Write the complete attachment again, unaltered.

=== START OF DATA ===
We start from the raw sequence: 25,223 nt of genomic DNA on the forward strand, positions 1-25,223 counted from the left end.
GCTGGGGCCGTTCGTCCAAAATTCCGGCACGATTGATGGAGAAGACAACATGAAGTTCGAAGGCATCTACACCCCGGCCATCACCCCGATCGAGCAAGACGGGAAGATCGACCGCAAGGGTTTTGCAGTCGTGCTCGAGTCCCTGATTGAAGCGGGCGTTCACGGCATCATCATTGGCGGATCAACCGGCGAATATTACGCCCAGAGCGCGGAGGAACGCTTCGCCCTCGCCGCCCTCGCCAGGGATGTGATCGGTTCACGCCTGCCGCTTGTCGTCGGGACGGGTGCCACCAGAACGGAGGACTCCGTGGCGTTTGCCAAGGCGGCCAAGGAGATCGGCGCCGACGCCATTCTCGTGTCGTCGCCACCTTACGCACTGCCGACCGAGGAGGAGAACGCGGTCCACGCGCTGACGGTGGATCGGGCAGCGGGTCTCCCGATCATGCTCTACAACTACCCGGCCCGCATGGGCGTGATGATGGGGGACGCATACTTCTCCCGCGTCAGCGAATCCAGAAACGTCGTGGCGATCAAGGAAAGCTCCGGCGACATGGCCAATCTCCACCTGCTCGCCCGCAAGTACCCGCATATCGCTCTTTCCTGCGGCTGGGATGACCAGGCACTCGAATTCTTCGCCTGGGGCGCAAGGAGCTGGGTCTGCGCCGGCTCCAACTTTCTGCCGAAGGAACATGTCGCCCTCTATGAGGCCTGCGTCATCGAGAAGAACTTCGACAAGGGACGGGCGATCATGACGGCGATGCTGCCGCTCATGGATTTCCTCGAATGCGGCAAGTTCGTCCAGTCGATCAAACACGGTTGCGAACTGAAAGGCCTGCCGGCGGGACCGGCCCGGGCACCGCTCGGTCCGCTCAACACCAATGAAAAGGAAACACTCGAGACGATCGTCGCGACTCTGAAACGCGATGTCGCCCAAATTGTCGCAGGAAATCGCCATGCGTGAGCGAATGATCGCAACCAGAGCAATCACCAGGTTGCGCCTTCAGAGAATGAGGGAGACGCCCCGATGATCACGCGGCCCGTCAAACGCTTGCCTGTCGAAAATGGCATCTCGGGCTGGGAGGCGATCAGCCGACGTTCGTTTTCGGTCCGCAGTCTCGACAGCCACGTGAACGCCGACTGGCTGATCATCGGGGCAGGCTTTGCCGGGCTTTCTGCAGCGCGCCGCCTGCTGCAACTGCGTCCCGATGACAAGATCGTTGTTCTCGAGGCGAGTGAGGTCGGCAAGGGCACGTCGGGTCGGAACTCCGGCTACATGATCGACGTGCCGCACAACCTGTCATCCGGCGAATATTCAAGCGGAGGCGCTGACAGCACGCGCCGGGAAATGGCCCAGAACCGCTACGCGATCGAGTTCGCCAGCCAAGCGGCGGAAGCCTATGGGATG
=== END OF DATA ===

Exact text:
We start from the raw sequence: 25,223 nt of genomic DNA on the forward strand, positions 1-25,223 counted from the left end.
GCTGGGGCCGTTCGTCCAAAATTCCGGCACGATTGATGGAGAAGACAACATGAAGTTCGAAGGCATCTACACCCCGGCCATCACCCCGATCGAGCAAGACGGGAAGATCGACCGCAAGGGTTTTGCAGTCGTGCTCGAGTCCCTGATTGAAGCGGGCGTTCACGGCATCATCATTGGCGGATCAACCGGCGAATATTACGCCCAGAGCGCGGAGGAACGCTTCGCCCTCGCCGCCCTCGCCAGGGATGTGATCGGTTCACGCCTGCCGCTTGTCGTCGGGACGGGTGCCACCAGAACGGAGGACTCCGTGGCGTTTGCCAAGGCGGCCAAGGAGATCGGCGCCGACGCCATTCTCGTGTCGTCGCCACCTTACGCACTGCCGACCGAGGAGGAGAACGCGGTCCACGCGCTGACGGTGGATCGGGCAGCGGGTCTCCCGATCATGCTCTACAACTACCCGGCCCGCATGGGCGTGATGATGGGGGACGCATACTTCTCCCGCGTCAGCGAATCCAGAAACGTCGTGGCGATCAAGGAAAGCTCCGGCGACATGGCCAATCTCCACCTGCTCGCCCGCAAGTACCCGCATATCGCTCTTTCCTGCGGCTGGGATGACCAGGCACTCGAATTCTTCGCCTGGGGCGCAAGGAGCTGGGTCTGCGCCGGCTCCAACTTTCTGCCGAAGGAACATGTCGCCCTCTATGAGGCCTGCGTCATCGAGAAGAACTTCGACAAGGGACGGGCGATCATGACGGCGATGCTGCCGCTCATGGATTTCCTCGAATGCGGCAAGTTCGTCCAGTCGATCAAACACGGTTGCGAACTGAAAGGCCTGCCGGCGGGACCGGCCCGGGCACCGCTCGGTCCGCTCAACACCAATGAAAAGGAAACACTCGAGACGATCGTCGCGACTCTGAAACGCGATGTCGCCCAAATTGTCGCAGGAAATCGCCATGCGTGAGCGAATGATCGCAACCAGAGCAATCACCAGGTTGCGCCTTCAGAGAATGAGGGAGACGCCCCGATGATCACGCGGCCCGTCAAACGCTTGCCTGTCGAAAATGGCATCTCGGGCTGGGAGGCGATCAGCCGACGTTCGTTTTCGGTCCGCAGTCTCGACAGCCACGTGAACGCCGACTGGCTGATCATCGGGGCAGGCTTTGCCGGGCTTTCTGCAGCGCGCCGCCTGCTGCAACTGCGTCCCGATGACAAGATCGTTGTTCTCGAGGCGAGTGAGGTCGGCAAGGGCACGTCGGGTCGGAACTCCGGCTACATGATCGACGTGCCGCACAACCTGTCATCCGGCGAATATTCAAGCGGAGGCGCTGACAGCACGCGCCGGGAAATGGCCCAGAACCGCTACGCGATCGAGTTCGCCAGCCAAGCGGCGGAAGCCTATGGGATG